Yes, humans are dangerous in groups. This is why the police use impact munitions, and chemical agents to break-up violent demonstrations. Pain compliance changes group think, and group actions into individual thought and actions. Such as “I need to get out of here”, because rubber bullets hurt, especially when they start bouncing off the pavement about groin high.

    Pepperball ammo works well, too.

    With a little luck that guy will be sterile and keep his genes out of the pool.

    If not, he should be given a sex robot to prevent him from breeding. 

    • #19
  20. Dr. Bastiat Member
    Dr. Bastiat
    @drbastiat

    Henry Castaigne (View Comment):

    Dr. Bastiat: But I fear mobs. While people tend to be reasonable, intelligent, and pleasant; groups of people, for various reasons, quickly become irrational, passionate, and dangerous.

    I could not disagree with this sentiment more. Out of the crooked timber of individuals, human groups can never be built straight. To paraphrase James Madison, government reflects what we are. I like to think that the reflection is warped but government is still a reflection of our individual fallibilities. Humans are terrible and we should seek out religion to oppose what we are and we should seek out genetic engineering to fundamentally alter our nature.

    Wow.  I thought took a dim view of human nature… 

    • #20
  21. Henry Castaigne Member
    Henry Castaigne
    @HenryCastaigne

    Dr. Bastiat (View Comment):
    Dr. BastiatPost author

    Henry Castaigne (View Comment):

    Dr. Bastiat: But I fear mobs. While people tend to be reasonable, intelligent, and pleasant; groups of people, for various reasons, quickly become irrational, passionate, and dangerous.

    I could not disagree with this sentiment more. Out of the crooked timber of individuals, human groups can never be built straight. To paraphrase James Madison, government reflects what we are. I like to think that the reflection is warped but government is still a reflection of our individual fallibilities. Humans are terrible and we should seek out religion to oppose what we are and we should seek out genetic engineering to fundamentally alter our nature.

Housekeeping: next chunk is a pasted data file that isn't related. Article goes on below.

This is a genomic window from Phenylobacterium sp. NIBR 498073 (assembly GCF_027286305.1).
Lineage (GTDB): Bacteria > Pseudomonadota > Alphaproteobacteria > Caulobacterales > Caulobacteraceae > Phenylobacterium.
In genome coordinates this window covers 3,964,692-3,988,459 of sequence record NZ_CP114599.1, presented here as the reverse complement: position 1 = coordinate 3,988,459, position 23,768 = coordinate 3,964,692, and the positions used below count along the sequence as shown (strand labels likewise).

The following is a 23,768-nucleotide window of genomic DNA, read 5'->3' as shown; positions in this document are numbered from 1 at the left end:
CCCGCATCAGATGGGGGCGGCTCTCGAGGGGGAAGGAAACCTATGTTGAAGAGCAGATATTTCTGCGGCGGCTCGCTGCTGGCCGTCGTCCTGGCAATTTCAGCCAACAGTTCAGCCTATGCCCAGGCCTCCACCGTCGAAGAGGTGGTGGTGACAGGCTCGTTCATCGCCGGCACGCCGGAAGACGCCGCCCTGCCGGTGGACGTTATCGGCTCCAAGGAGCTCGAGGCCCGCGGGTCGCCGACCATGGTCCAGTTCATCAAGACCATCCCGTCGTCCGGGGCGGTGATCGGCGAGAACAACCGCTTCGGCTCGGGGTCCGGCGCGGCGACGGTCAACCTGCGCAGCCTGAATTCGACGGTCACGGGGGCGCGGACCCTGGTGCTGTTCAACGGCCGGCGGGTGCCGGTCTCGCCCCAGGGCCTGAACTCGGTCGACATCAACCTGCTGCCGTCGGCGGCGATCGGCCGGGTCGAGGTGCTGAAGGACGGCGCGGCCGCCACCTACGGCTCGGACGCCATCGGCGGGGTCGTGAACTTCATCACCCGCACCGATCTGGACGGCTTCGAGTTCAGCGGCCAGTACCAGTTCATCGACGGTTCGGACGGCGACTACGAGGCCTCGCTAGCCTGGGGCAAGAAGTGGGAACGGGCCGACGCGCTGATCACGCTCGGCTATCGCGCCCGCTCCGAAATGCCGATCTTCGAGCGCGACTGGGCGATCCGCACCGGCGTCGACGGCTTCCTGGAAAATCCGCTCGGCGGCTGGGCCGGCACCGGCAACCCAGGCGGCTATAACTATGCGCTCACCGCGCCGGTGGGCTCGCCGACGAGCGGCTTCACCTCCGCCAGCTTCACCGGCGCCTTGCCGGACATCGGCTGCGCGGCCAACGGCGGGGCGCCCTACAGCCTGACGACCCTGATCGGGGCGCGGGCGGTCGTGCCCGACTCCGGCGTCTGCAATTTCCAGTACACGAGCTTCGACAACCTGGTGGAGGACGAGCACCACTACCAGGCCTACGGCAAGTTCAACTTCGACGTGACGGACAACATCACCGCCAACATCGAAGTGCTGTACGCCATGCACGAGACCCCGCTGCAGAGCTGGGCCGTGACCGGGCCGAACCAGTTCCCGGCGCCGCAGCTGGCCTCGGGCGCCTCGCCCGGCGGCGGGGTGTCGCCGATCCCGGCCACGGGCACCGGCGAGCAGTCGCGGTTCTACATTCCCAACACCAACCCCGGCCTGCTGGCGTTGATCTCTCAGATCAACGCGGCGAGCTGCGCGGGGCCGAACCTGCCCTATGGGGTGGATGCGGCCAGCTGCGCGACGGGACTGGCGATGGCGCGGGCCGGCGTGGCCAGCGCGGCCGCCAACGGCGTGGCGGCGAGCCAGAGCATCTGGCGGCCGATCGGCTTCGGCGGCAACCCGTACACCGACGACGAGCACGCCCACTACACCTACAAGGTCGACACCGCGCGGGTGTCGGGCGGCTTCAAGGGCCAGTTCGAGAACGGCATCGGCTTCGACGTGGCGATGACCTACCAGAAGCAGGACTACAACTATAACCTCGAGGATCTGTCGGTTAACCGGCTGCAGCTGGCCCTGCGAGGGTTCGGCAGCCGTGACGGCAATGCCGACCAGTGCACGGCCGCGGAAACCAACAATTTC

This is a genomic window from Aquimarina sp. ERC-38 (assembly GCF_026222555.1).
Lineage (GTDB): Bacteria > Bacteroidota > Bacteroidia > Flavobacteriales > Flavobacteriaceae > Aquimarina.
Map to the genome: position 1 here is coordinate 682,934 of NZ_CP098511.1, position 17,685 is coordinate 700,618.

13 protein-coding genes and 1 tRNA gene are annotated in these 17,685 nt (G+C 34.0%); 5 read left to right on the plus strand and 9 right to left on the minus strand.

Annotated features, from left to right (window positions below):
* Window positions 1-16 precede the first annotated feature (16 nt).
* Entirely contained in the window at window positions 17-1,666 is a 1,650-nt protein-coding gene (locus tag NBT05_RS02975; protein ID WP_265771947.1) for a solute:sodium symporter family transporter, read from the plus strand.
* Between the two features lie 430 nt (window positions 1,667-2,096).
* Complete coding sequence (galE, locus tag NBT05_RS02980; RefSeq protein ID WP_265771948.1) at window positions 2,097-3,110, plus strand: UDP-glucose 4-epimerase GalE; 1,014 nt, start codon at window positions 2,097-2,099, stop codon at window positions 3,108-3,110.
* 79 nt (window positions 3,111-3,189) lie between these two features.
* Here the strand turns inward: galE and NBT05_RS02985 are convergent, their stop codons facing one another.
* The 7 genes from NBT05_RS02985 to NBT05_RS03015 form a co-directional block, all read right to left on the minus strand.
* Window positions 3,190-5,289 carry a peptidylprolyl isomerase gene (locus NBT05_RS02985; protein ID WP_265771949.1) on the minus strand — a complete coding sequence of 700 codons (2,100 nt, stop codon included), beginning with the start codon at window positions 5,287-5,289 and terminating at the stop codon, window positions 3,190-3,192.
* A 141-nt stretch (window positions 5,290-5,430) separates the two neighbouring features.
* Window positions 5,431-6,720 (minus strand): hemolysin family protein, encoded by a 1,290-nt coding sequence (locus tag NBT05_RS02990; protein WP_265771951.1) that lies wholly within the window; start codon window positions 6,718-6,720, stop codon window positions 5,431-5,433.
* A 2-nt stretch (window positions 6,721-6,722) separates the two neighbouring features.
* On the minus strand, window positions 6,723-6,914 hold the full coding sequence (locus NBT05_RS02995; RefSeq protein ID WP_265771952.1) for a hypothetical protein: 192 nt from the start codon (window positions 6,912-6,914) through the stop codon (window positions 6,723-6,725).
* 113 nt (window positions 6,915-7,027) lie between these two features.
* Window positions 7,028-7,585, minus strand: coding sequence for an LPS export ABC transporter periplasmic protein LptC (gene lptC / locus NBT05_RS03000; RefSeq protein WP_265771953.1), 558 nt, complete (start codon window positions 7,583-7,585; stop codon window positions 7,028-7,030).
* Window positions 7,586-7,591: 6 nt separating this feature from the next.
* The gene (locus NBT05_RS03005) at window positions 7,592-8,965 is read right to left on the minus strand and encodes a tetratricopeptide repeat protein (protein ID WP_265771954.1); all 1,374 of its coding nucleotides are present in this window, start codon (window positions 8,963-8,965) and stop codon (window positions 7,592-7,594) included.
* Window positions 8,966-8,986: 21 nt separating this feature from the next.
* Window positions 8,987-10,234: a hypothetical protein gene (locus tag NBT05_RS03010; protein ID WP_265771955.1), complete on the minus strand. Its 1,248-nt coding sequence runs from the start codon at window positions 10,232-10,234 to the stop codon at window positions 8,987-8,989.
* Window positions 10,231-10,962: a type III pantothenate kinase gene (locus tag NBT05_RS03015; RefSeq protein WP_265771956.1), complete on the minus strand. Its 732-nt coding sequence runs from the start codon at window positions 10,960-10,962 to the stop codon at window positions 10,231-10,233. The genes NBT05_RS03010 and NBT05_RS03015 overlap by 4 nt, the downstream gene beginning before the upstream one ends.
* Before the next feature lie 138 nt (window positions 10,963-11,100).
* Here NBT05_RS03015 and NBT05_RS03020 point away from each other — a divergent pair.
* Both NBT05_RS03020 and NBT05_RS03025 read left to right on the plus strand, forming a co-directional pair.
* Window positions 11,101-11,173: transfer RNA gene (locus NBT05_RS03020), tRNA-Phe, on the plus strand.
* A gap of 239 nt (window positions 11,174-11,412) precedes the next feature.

Wow. I thought took a dim view of human nature… 

    I was genetically designed to dislike people. 

    • #21
  22. Chris Hutchinson Coolidge
    Chris Hutchinson
    @chrishutch13

    I Walton (View Comment):
    I think Christianity is an individual thing as well even when celebrated together and with a good preacher.

    I’m going to take a page out of Henry’s playbook and use his wording… I could not disagree with this sentiment more. I definitely believe there’s an individual and a personal side to Christianity as well as a collective side. Personal in our relationship with God and His love for us individually. I read some good stuff the other day in Daniel J. Mahoney’s “The Idol of our Age” touching on its perfect balance:

    Christianity in particular, has a unique capacity to reconcile “personal freedom, dignity, selfhood and vitality with social discipline and coordination.” Like his great nineteenth-century liberal conservative forebear Alexis de Tocqueville, Kolnai cannot imagine the safeguarding of the mores of society without the survival of a vigorous and demanding religious sensibility. Religion helps to make human beings and societies “whole,” to reconcile the sacred and the mundane, the freedom of persons and the requirements of civilized order. Without religion, and in the West that means biblical religion, the person becomes a mere individual and society loses the capacity for a common good and the kind of collective action that respects the moral integrity of human beings. The Christian notion of the person affirms human liberty and the dignity while avoiding the illusion of thoroughgoing human “autonomy.” The dignity of man ultimately depends upon the primacy of the Good and the affirmation of the sovereignty of God (which, contra voluntarism, has nothing to do with the divine willfulness), a point well understood by Orestes Brownson. (…) Let us return to Kolnai. In important respects, he anticipated Benedict’s concerns and arguments. He saw that humanitarianism had a “fatal tendency towards materialism,” stressing material needs of human beings at the expense of their souls. He argued that in a “climate of irreligion,” or of religion distorted by humanitarianism, man’s “spiritual functions and capacities” would “inevitably by understimulated, undernourished, underexercised, and be condemned to atrophy.” An inordinate emphasis on man’s sovereignty would paradoxically degrade man, “displace his center of gravity into the nether regions of his being,” and undermine authentic humanism and moral decency.

    But I believe the second “Greatest Commandment” and many other parts in the Bible show that a true and deep relationship with Christ is impossible without sacrifice and service to others.

    • #22